If you have been assigned a patent, don't forget to record your assignment with the USPTO. We say this because patent assignments don't go into effect unless the assignment is recorded with the patent office. Recording a patent assignment tells the patent office that you are the new owner of the patent.

If an assignee does not record the assignment with the patent office, it is as if the assignment never took place. Also, if it's not recorded, the assignor could possibly assign the patent to a third party. So, make sure to record your assignment as quick as possible.

3) Notarize Your Assignment Agreement

It's good practice to have an assignment agreement notarized. This helps in a situation where the assignor claims that he did not execute the assignment agreement. In the event that an assignor claims he did not execute the assignment agreement, you will have evidence to show otherwise. The burden may shift to the assignor to prove that he did not execute the assignment agreement. So, notarize your agreement, as well as other documents relating to the assignment of a patent.

4) How Much Does it Cost to Record an Assignment with the USPTO?

It's currently free to record an assignment with the USPTO if a party submits the assignment electronically. However, if a party chooses to record the assignment agreement by paper, there is a $50 fee for the service. So, record your assignment online if you want to avoid paying anything. That said, you may need to publish your assignment in an official gazette, such publication does cost $25.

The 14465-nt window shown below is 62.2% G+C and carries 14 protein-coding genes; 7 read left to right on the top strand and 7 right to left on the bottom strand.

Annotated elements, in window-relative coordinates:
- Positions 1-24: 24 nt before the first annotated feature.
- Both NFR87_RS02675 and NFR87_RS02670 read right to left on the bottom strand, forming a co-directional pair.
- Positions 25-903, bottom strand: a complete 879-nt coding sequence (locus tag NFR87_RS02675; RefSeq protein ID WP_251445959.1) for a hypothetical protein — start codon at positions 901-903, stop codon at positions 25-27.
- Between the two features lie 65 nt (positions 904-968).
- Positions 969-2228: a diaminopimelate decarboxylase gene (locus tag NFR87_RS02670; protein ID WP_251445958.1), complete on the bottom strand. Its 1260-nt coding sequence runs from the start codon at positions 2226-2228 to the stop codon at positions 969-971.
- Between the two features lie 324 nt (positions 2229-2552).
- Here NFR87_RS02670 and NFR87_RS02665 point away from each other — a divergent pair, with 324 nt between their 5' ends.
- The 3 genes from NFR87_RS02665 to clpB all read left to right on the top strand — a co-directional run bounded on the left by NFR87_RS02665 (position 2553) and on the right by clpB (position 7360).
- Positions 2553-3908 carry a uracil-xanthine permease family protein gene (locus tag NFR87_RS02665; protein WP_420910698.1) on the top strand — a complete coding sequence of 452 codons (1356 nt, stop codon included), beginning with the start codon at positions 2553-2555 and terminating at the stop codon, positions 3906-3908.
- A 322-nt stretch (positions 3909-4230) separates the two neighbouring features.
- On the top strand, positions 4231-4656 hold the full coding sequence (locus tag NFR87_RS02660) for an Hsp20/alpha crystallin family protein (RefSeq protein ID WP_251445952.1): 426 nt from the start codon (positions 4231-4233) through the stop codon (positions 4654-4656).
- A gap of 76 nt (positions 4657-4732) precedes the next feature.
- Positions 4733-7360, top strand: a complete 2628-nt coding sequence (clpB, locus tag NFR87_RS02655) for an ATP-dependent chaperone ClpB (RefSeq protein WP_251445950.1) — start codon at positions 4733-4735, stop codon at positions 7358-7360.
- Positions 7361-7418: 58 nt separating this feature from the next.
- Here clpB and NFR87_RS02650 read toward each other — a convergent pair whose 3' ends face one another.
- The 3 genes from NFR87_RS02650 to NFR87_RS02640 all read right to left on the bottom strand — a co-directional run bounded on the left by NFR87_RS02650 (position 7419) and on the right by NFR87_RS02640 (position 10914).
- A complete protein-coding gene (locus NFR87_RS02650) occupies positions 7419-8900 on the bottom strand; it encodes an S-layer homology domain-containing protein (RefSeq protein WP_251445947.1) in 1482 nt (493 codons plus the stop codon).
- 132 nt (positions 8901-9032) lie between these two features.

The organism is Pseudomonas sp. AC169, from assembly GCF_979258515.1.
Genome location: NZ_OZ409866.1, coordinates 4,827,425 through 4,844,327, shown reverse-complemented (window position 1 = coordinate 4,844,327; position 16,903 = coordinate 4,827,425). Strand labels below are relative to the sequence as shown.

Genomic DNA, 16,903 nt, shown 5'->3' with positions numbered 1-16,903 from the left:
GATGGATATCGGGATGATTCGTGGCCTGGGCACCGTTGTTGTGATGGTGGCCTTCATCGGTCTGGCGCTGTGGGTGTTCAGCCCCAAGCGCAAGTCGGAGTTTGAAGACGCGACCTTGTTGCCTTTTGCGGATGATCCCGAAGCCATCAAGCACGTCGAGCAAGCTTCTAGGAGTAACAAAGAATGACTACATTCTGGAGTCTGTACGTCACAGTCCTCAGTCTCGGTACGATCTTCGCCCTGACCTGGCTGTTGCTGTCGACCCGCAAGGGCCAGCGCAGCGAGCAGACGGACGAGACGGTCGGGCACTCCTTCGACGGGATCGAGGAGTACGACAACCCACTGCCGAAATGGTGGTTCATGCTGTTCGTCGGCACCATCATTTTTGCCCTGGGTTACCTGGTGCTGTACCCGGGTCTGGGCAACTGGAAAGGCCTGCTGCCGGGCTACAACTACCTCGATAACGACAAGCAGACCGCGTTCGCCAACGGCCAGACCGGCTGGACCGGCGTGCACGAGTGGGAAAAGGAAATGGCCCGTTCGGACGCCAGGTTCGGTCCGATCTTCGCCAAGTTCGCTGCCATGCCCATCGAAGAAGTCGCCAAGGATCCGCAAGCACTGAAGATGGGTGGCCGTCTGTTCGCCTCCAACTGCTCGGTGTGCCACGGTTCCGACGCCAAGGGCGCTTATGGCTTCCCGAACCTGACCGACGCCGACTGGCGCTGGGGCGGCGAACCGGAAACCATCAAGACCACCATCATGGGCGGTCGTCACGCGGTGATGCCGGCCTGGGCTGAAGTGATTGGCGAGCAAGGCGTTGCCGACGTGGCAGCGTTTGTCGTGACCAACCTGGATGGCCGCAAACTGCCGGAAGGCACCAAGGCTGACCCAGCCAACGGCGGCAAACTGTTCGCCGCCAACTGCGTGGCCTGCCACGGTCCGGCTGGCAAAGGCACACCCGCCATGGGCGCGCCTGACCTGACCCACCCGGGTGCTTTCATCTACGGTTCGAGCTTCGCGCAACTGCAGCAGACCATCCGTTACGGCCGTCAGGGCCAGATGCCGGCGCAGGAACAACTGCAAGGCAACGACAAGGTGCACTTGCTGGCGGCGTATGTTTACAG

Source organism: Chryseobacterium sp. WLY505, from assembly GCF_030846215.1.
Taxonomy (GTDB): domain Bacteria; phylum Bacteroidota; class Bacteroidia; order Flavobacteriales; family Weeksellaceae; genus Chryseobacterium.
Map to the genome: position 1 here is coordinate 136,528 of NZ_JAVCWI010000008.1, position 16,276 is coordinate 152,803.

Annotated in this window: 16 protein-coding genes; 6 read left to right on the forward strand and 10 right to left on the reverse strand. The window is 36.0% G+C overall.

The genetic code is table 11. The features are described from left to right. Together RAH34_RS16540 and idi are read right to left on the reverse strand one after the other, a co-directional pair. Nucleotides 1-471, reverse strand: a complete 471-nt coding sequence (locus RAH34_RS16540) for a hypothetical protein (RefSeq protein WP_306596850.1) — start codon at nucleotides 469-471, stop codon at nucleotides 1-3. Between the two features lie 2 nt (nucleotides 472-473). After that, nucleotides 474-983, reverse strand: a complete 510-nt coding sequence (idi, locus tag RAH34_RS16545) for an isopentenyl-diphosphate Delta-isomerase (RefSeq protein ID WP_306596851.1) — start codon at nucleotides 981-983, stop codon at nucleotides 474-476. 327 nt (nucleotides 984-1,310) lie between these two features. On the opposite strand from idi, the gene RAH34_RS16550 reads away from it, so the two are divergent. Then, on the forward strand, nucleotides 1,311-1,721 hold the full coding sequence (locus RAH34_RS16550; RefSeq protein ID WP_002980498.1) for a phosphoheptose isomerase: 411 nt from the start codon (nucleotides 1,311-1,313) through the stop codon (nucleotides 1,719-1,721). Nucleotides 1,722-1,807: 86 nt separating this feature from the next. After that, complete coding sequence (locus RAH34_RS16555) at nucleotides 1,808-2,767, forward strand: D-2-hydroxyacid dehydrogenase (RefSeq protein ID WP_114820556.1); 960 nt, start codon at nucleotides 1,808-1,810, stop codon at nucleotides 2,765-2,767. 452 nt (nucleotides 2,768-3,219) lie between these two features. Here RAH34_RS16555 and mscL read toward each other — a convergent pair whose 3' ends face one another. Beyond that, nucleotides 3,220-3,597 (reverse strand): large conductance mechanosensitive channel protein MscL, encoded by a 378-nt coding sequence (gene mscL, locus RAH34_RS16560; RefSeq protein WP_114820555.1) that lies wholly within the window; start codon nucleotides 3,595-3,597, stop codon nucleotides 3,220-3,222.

Patent Assignment

Let's do a quick recap. A patent assignment is the transfer of ownership of a patent from one party to another. The party transferring its right is known as the assignor and the party receiving the patent rights is known as the assignee.

To assign a patent, both parties must execute a written assignment agreement to reflect the transfer of ownership. Once the parties execute the agreement, they must record it with the patent office to establish the new ownership. If you have any general questions or comments, please feel free to leave them in the comments section below.


What are patent maintenance fees?

What Are Patent Maintenance Fees?

What Are Patent Maintenance Fees?

If you have a utility patent or you're thinking about getting one, you might have heard about maintenance fees. People often refer to patent maintenance fees as patent renewal fees and patent annual fees. So, what are patent maintenance fees? Patent Maintenance fees are patent office fees that must be paid at 3.5, 7.5, and 11.5 years to the USPTO (United States Patent and Trademark Office) to keep a patent as granted. Patent maintenance fees start at $800 at 3.5 years, $1,800 at 7.5 years, and $3,700 at 11.5 years. So, if you're figuring out the budget for your patent, you should take into consideration the maintenance fees that need to be paid to keep the patent active.